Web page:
How to Make Japanese Coffee Jelly – a classic bittersweet delicacy that you can make using your favorite coffee

One of the things many people dearly miss about Japan when living abroad is Japanese Coffee Jelly. Although it is lesser-known in other countries, it is one of the most popular desserts in Japan that can be found anywhere from convenience stores to supermarkets to posh cafes and ‘Kissaten’ (Japanese-style tea room and coffee shops). Simple yet decadent and addictively delicious, Japanese Coffee Jelly is something you must try at least once in your lifetime especially if you love coffee. That is why in this article today, we will introduce you to Japanese Coffee Jelly – what it is and how you can easily make your own at home with just a few simple ingredients, including, of course, your favorite coffee!

coffee jelly

What is Japanese Coffee Jelly?

Japanese coffee jelly is a delicious dessert where the main ingredient is coffee. The other ingredients are water, sugar, and thickening agent (gelatin or agar-agar), although they might vary slightly between versions. It has a jello-like texture and a bittersweet taste that is unforgettably good. When you hear jello-like, you might get the wrong impression of the dessert being unsophisticated and for children. But that is the farthest from the truth when it comes to Japanese coffee jelly.

Japanese coffee jelly is the ultimate dessert for grown-ups and coffee lovers with its bold coffee taste and flavor. On top of that, it is gorgeous and refined both in taste and appearance. Japanese coffee jelly can be served in transparent glass bowls or cups with toppings such as whipped cream, condensed milk, liquid coffee creamers, etc. Alternatively, it can come in the form of beautiful translucent bite-sized pieces floating in a glass or cup of half-and-half or milk.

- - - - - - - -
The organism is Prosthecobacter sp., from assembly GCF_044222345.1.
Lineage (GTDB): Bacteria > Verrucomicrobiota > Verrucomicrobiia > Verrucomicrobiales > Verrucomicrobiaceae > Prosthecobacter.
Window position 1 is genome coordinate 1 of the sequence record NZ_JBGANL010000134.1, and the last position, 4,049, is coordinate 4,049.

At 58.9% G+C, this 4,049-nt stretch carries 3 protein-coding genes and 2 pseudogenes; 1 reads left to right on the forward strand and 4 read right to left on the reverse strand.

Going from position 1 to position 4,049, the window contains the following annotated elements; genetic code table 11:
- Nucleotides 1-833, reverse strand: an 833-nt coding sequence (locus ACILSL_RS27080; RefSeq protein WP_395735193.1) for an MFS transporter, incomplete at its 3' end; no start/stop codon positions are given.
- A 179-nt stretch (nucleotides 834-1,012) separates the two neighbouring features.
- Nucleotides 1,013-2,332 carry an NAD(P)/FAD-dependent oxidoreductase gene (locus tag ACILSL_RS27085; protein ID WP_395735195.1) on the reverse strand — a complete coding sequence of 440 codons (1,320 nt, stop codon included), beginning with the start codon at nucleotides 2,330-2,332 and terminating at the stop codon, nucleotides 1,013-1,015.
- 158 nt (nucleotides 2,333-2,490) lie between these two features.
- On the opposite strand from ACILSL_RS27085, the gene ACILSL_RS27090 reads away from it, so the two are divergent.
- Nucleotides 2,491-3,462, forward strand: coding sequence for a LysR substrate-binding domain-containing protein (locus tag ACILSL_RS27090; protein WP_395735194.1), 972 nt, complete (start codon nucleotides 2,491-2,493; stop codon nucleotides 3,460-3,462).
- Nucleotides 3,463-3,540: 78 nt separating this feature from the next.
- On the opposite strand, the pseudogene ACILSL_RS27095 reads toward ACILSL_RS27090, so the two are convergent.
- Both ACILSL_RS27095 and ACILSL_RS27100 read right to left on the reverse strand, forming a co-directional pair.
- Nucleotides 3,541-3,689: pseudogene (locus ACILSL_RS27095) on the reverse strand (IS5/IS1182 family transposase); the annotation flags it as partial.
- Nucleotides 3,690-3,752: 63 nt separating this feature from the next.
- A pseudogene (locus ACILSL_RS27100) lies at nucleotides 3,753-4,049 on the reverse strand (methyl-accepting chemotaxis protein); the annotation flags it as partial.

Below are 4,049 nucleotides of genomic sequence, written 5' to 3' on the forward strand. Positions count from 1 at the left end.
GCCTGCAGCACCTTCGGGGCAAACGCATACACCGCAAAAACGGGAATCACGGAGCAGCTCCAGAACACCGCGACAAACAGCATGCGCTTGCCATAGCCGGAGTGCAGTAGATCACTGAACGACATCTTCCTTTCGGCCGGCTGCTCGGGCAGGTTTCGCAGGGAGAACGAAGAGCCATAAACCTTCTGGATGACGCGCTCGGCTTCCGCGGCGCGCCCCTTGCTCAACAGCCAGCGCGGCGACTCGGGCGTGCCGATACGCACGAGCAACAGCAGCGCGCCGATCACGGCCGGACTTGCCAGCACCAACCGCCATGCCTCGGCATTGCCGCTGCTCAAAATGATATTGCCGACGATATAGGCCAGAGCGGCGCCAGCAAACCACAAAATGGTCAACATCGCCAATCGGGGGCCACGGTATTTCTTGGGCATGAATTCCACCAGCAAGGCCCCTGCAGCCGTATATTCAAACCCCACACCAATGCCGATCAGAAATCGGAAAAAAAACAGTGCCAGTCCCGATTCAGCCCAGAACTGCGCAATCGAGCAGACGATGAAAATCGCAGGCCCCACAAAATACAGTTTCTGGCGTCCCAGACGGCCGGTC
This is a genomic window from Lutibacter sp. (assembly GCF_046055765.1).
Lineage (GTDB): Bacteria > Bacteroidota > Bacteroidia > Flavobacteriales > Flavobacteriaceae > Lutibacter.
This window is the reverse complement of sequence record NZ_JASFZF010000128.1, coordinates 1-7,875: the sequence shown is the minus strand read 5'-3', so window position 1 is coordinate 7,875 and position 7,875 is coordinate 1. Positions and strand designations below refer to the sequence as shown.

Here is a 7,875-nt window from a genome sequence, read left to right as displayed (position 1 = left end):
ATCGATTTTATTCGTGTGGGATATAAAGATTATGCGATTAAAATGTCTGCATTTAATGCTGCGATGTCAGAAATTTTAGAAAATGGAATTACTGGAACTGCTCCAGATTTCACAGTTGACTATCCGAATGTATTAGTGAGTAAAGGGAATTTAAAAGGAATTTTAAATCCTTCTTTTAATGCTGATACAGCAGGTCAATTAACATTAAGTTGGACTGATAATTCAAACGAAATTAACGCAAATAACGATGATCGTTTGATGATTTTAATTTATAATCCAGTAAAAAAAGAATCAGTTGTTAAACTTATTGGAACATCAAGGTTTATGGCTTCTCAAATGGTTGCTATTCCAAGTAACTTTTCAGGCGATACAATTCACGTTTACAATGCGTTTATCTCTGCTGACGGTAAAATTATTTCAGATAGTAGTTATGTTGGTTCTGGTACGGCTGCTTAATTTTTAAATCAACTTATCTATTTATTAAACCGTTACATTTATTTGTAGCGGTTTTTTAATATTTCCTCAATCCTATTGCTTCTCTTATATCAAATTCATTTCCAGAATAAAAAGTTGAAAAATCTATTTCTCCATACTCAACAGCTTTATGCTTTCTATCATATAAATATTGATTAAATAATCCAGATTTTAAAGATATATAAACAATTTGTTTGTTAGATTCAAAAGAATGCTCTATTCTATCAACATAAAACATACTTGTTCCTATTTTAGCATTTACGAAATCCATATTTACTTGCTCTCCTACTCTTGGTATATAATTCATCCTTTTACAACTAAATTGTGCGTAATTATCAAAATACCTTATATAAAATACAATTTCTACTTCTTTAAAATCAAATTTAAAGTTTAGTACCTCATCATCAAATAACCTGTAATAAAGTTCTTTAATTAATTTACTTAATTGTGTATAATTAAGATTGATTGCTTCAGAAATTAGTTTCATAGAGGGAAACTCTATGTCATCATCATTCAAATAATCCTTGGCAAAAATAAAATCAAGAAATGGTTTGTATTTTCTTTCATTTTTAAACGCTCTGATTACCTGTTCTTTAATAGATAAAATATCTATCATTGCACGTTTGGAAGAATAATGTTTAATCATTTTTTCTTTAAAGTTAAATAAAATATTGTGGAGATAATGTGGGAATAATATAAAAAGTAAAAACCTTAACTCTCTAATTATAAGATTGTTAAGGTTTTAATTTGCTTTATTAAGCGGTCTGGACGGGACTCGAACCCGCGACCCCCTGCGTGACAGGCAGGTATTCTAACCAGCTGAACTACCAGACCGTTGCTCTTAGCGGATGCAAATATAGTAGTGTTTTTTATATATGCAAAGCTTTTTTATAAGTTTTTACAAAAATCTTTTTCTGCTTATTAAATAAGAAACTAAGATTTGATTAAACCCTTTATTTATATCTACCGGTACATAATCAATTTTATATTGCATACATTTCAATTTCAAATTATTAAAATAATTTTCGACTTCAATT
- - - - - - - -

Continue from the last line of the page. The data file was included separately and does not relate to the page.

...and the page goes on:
Today we are going to share with you how you can make this delightful dessert at home. The best part of making Japanese coffee jelly at home is that you can make it with coffee that has been brewed using your favorite brewing method from your favorite coffee beans.

How to make Japanese Coffee Jelly at home – an easy recipe

What you will need:

  • 400ml Freshly brewed coffee (The desired amount of instant coffee dissolved in 400ml hot water works perfectly fine as well)

  • 50ml Water at room temperature

  • 3-4 tablespoons of sugar (This can be adjusted according to your preference)

  • 5 grams unflavored gelatin powder (can be replaced with the same amount of agar-agar powder)

The steps:

  • Mix the gelatin powder (or agar-agar powder) with the water and let the powder dissolve.

  • Brew your coffee (or make instant coffee) and add the sugar to it in a saucepan. Stir well to make sure the sugar is dissolved. (Tip: If the coffee is cold and you are not sure if the coffee sugar has dissolved, heat it on the stove until the sugar is completely dissolved. This ensures even sweetness.)